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One of the privileges of living in the country is being closer and more connected with the natural environment. But over time natural areas have been lost to more profitable land uses. You can manage the land in a way that encourages and promotes wildlife habitat. Working with neighbors and understanding what is happening on other properties will help make your wildlife habitat a success.

Habitat Elements

Wildlife need three basic elements for a supportive habitat.

Great Blue Heron standing in wetland with wings spread open
deciduous forest habitat with shrubbery understory
  • Food: Animals will venture to your property if there are available food sources. Nuts, seeds, fruits, and commercially purchased bird seed are food types that will help attract wildlife to your property.
  • Water: Drinking water sources are essential for wildlife. Clean flowing water, bird baths, and garden ponds are features that will help draw wildlife to your property.
  • Shelter: Wildlife needs cover and protection both on your property and when traveling between properties. Bird/bat/bee boxes, hedge-rows, shrubs and trees can provide wildlife with a place to rest, and hide from predators and a covered path for travel.

Planting a diversity of native vegetation at varying heights will help attract wildlife to your property. Developing and maintaining appropriate vegetation at the three different vertical areas (canopy, under-story, and floor) of the natural environment will help provide a variety of habitats on your land. “Avoid plants with a high potential for escaping cultivation and becoming invasive in natural areas, such as butterfly bush (Buddleia davidii).

Tips for Successful Backyard Habitats

  • Planning and research are important beginning steps to creating productive back-yard wildlife habitat.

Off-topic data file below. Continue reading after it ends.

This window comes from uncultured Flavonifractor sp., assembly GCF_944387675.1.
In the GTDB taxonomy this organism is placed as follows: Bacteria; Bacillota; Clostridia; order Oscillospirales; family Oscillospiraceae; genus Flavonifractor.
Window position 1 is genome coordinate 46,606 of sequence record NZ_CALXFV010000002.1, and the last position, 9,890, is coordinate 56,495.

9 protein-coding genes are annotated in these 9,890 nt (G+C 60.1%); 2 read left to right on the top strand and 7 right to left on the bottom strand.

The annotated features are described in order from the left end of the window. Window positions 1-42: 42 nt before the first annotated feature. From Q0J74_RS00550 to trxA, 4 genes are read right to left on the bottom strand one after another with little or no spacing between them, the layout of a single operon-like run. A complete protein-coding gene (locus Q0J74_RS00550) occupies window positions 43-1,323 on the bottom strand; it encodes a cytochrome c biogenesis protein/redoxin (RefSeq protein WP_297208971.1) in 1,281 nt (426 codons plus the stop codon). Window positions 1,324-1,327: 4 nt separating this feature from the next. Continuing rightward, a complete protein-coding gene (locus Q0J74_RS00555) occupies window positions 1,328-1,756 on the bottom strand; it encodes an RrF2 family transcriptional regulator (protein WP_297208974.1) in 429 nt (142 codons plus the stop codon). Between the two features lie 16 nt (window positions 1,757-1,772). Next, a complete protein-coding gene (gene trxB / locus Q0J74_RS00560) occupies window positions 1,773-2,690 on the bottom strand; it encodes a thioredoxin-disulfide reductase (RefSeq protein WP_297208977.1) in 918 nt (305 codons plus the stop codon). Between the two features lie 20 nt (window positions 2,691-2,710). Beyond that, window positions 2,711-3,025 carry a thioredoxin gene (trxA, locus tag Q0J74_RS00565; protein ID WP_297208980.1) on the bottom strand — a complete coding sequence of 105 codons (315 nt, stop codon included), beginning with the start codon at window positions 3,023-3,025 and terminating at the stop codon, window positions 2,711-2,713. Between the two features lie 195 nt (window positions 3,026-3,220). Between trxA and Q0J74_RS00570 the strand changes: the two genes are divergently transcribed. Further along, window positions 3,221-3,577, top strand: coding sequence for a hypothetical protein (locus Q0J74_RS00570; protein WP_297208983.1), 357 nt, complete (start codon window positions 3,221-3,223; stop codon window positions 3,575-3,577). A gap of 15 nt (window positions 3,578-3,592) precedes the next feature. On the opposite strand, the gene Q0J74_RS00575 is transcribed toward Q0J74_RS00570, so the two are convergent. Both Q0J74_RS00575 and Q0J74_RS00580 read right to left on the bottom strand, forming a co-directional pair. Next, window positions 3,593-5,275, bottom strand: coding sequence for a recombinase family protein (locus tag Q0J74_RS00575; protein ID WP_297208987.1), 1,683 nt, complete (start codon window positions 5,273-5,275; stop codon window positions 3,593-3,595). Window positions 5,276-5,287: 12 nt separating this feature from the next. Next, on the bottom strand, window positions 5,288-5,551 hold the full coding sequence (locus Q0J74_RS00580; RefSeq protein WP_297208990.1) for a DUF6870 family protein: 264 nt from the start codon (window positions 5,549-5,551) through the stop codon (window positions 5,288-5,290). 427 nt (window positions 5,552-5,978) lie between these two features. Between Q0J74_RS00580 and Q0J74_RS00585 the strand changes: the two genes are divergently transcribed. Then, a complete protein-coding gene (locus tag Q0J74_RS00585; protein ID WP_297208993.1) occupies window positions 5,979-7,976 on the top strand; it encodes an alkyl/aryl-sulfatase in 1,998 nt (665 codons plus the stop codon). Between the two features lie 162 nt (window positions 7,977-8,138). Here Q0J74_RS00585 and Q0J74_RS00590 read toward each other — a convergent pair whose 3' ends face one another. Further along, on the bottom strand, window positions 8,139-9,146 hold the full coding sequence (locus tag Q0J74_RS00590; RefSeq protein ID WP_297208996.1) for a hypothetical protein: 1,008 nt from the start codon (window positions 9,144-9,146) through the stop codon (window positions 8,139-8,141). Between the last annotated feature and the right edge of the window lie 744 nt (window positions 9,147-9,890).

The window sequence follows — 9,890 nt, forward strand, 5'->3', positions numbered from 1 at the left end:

• Choose Native Plants. Using native plants in your landscape supports and enhances local habitat for wildlife, birds and pollinators.
  • Reduce the use of chemical when possible and refrain from
    unnecessary spraying on natural areas.
  • Use water efficiently and maintain natural water features,
    along with the vegetation that surrounds those features.

Snags and Dead Trees

Snags and dead trees are important elements to have and leave on your property for wildlife. They provide habitats to roughly 80 different species; reptiles, birds, mammals and amphibians call these features home for at least part of their lives. If you do not have any snags or dead trees on your property, you can girdle unneeded or weedy trees to create snags. Piling woody debris near the forest edge can provide wildlife with places to hide. In dry areas, fire risk must be taken into consideration.

Habitat Types found in the Willamette Valley


Riparian habitat is the dynamic interface between flowing water and land. This includes land along streams, rivers, intermittent streams, creeks, alluvial floodplains, lakes and other water bodies. These terrestrial habitats are unique from uplands because their soils and vegetation are shaped by the presence of water.

Visit our Riparian Habitat page for more information.


Conservation Strategy Habitats